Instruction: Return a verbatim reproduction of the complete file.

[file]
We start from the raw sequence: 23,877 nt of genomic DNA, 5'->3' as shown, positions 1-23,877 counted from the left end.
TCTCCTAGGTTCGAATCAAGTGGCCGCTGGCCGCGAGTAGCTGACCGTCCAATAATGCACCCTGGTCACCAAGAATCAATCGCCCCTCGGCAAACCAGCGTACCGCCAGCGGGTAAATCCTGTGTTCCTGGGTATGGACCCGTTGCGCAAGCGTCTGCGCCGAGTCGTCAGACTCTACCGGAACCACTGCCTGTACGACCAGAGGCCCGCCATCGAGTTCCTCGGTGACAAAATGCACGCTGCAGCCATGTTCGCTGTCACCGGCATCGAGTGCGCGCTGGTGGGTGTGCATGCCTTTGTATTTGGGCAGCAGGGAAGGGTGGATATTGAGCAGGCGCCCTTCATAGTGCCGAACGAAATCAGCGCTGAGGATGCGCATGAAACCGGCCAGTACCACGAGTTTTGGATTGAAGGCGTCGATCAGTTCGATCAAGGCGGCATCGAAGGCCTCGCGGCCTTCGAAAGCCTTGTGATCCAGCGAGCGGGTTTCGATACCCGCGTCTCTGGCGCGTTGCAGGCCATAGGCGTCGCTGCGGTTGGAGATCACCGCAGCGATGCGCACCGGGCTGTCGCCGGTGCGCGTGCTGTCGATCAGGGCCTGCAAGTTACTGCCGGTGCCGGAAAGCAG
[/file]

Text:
We start from the raw sequence: 23,877 nt of genomic DNA, 5'->3' as shown, positions 1-23,877 counted from the left end.
TCTCCTAGGTTCGAATCAAGTGGCCGCTGGCCGCGAGTAGCTGACCGTCCAATAATGCACCCTGGTCACCAAGAATCAATCGCCCCTCGGCAAACCAGCGTACCGCCAGCGGGTAAATCCTGTGTTCCTGGGTATGGACCCGTTGCGCAAGCGTCTGCGCCGAGTCGTCAGACTCTACCGGAACCACTGCCTGTACGACCAGAGGCCCGCCATCGAGTTCCTCGGTGACAAAATGCACGCTGCAGCCATGTTCGCTGTCACCGGCATCGAGTGCGCGCTGGTGGGTGTGCATGCCTTTGTATTTGGGCAGCAGGGAAGGGTGGATATTGAGCAGGCGCCCTTCATAGTGCCGAACGAAATCAGCGCTGAGGATGCGCATGAAACCGGCCAGTACCACGAGTTTTGGATTGAAGGCGTCGATCAGTTCGATCAAGGCGGCATCGAAGGCCTCGCGGCCTTCGAAAGCCTTGTGATCCAGCGAGCGGGTTTCGATACCCGCGTCTCTGGCGCGTTGCAGGCCATAGGCGTCGCTGCGGTTGGAGATCACCGCAGCGATGCGCACCGGGCTGTCGCCGGTGCGCGTGCTGTCGATCAGGGCCTGCAAGTTACTGCCGGTGCCGGAAAGCAG